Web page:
Only in America, huh?
As far as my knowledge goes the answer is, sadly, yes. But I'll leave my thoughts on the future of exhibition and cinemas for another post. For now, we'll return to that far-away land of the early-mid 90's. I was at Hutt Intermediate*, with the strangeness of puberty yet to rear it's hairy, angsty head. I was into comic-books and drawing, and I had no idea who Kurt Cobain was until some time after he shot himself in 1994. And the Mouse House was coming off a return to critical praise and commercial rewards with the recent Academy award nominated Beauty and the Beast and the Robin Williams starring Aladdin. For those who may not have been around at the time, The Lion King was huge. HUGE. The songs, by Elton John and Tim Rice, were everywhere. It is the highest grossing cel animated film ever. It has been referenced, parodied, direct-to-video sequelled, spawned a spin-off cartoon show and turned into a successful Broadway stage musical. It is, essentially, Hamlet with lions.
In fact, watching the film again after all these years and with my broader range of knowledge to draw on the parallels to be found in The Lion King and more adult fare, such as the Bard's tale of a Danish prince dealing with a murderous uncle and the propaganda films of Leni Riefenstahl, are numerous and far more obvious. Of course Simba doesn't mope about the place, Nala doesn't go insane and not everyone winds up dead. Comparisons with Shakespeare andd Nazi propaganda aside, it was just a delight to return to the savannah with Simba, Mufasa, Rafiki, Timon, Pumbaa and, my own personal favourite, Scar. I experienced the same emotions now as I did upon first viewing: the inescapable sadness of Mufasa's death, the jaunty enjoyment to be had with Timon and Pumbaa and the satisfaction of the final showdown.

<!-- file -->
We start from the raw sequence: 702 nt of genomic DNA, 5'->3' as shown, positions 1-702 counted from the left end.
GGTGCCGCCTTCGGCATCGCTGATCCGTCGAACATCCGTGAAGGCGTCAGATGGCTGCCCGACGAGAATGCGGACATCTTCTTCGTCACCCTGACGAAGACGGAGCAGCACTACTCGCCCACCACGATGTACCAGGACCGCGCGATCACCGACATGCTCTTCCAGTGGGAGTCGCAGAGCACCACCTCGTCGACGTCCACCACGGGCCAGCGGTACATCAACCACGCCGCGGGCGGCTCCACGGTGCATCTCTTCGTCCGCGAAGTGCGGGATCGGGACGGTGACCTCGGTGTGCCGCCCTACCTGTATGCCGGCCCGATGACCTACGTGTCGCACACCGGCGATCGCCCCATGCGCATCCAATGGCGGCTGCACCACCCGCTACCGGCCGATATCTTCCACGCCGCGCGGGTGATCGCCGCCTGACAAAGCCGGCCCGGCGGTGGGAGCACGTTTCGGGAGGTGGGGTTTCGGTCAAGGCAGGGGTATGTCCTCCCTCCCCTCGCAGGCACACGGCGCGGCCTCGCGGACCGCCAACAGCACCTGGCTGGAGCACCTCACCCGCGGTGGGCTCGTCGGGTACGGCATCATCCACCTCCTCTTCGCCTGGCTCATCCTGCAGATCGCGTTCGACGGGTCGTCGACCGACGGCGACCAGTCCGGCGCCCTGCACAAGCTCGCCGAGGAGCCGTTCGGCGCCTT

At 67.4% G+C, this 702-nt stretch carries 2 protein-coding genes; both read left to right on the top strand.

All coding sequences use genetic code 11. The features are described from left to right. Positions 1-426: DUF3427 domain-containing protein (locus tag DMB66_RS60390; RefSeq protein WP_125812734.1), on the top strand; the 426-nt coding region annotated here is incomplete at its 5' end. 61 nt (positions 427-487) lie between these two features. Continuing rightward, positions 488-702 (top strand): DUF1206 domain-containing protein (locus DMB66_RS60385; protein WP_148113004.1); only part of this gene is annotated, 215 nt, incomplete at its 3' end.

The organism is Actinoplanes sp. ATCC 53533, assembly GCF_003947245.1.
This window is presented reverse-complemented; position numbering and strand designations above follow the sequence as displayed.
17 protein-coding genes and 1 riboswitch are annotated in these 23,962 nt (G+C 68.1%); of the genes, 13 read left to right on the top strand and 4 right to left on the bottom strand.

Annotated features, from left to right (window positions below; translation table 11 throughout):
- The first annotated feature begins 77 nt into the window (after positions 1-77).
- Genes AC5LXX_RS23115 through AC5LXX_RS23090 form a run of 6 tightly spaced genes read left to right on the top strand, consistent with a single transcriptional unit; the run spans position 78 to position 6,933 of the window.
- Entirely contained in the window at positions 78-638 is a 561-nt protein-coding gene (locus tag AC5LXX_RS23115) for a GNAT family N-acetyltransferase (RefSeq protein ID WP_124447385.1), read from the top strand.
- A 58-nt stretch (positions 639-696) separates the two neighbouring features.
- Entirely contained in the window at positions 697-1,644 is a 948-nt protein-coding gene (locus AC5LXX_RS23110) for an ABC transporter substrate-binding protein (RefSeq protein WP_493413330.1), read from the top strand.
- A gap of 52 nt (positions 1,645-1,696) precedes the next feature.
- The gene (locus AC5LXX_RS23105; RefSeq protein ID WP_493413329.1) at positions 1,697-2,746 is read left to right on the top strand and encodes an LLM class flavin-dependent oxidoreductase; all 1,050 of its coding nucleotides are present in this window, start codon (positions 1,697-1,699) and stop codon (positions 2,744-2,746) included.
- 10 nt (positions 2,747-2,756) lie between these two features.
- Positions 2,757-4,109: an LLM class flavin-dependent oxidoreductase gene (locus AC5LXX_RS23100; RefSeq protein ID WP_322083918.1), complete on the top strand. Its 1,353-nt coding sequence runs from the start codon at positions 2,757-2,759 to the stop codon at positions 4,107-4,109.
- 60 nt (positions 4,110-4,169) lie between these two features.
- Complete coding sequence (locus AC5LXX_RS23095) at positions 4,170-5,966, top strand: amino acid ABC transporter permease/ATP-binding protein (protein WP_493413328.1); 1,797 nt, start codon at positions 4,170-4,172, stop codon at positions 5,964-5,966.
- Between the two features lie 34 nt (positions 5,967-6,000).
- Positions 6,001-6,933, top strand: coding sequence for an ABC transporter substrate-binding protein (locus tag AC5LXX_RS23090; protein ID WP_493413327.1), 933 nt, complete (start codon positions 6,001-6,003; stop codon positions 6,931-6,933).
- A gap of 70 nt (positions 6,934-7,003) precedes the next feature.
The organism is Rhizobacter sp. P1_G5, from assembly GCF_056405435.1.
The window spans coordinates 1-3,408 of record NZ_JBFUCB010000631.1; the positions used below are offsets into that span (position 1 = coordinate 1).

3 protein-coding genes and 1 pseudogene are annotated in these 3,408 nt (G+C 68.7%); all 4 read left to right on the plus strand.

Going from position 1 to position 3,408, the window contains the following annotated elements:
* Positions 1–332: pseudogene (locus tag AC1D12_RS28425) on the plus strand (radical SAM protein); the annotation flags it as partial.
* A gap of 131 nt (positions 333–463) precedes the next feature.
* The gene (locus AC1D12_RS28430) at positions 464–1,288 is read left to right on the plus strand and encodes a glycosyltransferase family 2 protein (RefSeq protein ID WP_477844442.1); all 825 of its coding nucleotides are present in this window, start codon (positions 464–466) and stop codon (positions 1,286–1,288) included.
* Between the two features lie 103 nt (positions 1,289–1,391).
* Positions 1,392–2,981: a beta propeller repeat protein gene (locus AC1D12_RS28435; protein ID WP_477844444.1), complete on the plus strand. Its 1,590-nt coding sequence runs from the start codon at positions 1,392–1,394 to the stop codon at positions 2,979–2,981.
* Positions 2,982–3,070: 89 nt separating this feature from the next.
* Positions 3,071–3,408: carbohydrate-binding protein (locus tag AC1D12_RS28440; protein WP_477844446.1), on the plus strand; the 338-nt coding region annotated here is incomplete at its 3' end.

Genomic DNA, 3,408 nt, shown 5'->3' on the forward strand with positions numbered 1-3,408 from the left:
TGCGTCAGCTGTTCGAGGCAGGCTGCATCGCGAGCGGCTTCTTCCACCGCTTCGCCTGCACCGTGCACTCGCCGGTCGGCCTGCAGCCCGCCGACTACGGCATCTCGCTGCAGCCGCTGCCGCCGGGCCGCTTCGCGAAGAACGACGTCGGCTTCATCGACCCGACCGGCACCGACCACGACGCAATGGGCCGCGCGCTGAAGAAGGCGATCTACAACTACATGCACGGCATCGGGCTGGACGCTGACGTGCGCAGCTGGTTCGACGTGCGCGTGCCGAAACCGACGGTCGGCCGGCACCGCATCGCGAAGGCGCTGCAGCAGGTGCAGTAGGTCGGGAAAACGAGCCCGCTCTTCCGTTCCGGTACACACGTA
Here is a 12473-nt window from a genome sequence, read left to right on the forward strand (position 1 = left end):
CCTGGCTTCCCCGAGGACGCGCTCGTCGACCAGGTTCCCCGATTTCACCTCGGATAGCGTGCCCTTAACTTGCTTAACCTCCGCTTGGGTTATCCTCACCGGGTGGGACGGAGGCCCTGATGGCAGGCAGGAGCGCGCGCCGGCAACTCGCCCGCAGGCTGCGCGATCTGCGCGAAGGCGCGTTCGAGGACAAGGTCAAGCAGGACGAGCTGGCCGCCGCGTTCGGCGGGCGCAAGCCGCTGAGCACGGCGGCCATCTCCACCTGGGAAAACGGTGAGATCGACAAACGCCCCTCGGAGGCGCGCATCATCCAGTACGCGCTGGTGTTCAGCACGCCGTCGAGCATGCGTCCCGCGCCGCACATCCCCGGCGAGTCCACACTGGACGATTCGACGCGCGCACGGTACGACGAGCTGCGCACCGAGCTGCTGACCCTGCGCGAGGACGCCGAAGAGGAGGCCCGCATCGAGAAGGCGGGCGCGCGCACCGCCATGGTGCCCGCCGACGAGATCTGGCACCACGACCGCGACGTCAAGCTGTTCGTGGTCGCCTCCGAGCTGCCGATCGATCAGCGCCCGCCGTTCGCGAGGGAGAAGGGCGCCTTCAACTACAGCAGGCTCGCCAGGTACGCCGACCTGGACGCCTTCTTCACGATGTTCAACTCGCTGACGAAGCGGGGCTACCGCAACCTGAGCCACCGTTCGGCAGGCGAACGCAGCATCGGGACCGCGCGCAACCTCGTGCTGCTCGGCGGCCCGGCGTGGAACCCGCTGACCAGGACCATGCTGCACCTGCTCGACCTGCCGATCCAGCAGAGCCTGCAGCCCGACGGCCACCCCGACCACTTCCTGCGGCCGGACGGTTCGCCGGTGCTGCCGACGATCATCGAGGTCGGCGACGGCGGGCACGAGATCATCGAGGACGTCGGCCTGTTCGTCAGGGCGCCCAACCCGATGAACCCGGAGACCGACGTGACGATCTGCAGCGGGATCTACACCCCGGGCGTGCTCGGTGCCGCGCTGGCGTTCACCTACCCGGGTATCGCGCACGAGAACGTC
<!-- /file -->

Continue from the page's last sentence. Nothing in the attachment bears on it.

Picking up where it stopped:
Watcing it again it wasn't hard to see why The Lion King became such a phenomenon: the story is simple, yet rife with complexity. The narrative never slows down and really works on your emotions, while the songs are enjoyable and never really become over-bearing or too sappy; they're full of life and colour. The voice casting is nigh-flawless, with Jeremy Irons' fantastically camp and scenery devouring Scar being the highlight. The Lion King is a film that works; that had a lot of work put into it to make it look effortless. From that opening frame of the sun rising, and the opening call of the Circle of Life, the film grabs you and sweeps you up. This is a film firing on all cylinders and deserving of its classic status.
|Timon, on stage and "Hakuna Matata"ing for all|
*In New Zealand our schooling system has primary school (ages 5-10), intermediate (11-12/13) and high school (13-18).